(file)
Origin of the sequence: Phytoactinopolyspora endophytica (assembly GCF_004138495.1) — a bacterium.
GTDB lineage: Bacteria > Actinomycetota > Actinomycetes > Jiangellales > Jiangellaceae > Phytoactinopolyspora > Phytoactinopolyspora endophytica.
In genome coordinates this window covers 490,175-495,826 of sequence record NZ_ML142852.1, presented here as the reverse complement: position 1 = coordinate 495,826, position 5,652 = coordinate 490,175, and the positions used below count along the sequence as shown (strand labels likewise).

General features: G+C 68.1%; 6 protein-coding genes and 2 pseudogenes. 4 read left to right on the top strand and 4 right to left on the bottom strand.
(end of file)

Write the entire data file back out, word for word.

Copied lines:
Origin of the sequence: Phytoactinopolyspora endophytica (assembly GCF_004138495.1) — a bacterium.
GTDB lineage: Bacteria > Actinomycetota > Actinomycetes > Jiangellales > Jiangellaceae > Phytoactinopolyspora > Phytoactinopolyspora endophytica.
In genome coordinates this window covers 490,175-495,826 of sequence record NZ_ML142852.1, presented here as the reverse complement: position 1 = coordinate 495,826, position 5,652 = coordinate 490,175, and the positions used below count along the sequence as shown (strand labels likewise).

General features: G+C 68.1%; 6 protein-coding genes and 2 pseudogenes. 4 read left to right on the top strand and 4 right to left on the bottom strand.